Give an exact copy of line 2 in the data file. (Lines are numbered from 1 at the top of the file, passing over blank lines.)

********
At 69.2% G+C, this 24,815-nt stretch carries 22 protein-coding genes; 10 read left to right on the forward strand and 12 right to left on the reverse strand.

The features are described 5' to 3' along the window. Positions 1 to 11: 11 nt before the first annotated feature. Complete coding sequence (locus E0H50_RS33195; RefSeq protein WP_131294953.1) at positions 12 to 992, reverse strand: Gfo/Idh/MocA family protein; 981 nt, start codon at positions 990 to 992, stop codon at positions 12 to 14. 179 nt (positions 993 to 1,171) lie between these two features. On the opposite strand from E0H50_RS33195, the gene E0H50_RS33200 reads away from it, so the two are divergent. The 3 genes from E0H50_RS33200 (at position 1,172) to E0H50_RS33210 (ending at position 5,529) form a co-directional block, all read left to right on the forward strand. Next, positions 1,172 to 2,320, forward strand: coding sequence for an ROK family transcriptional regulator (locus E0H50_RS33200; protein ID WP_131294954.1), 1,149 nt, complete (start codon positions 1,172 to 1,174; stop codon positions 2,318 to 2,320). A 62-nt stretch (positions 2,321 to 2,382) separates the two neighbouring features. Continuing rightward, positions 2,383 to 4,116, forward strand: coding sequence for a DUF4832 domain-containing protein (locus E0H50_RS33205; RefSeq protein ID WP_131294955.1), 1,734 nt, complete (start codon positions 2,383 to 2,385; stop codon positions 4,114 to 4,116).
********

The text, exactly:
The features are described 5' to 3' along the window. Positions 1 to 11: 11 nt before the first annotated feature. Complete coding sequence (locus E0H50_RS33195; RefSeq protein WP_131294953.1) at positions 12 to 992, reverse strand: Gfo/Idh/MocA family protein; 981 nt, start codon at positions 990 to 992, stop codon at positions 12 to 14. 179 nt (positions 993 to 1,171) lie between these two features. On the opposite strand from E0H50_RS33195, the gene E0H50_RS33200 reads away from it, so the two are divergent. The 3 genes from E0H50_RS33200 (at position 1,172) to E0H50_RS33210 (ending at position 5,529) form a co-directional block, all read left to right on the forward strand. Next, positions 1,172 to 2,320, forward strand: coding sequence for an ROK family transcriptional regulator (locus E0H50_RS33200; protein ID WP_131294954.1), 1,149 nt, complete (start codon positions 1,172 to 1,174; stop codon positions 2,318 to 2,320). A 62-nt stretch (positions 2,321 to 2,382) separates the two neighbouring features. Continuing rightward, positions 2,383 to 4,116, forward strand: coding sequence for a DUF4832 domain-containing protein (locus E0H50_RS33205; RefSeq protein ID WP_131294955.1), 1,734 nt, complete (start codon positions 2,383 to 2,385; stop codon positions 4,114 to 4,116).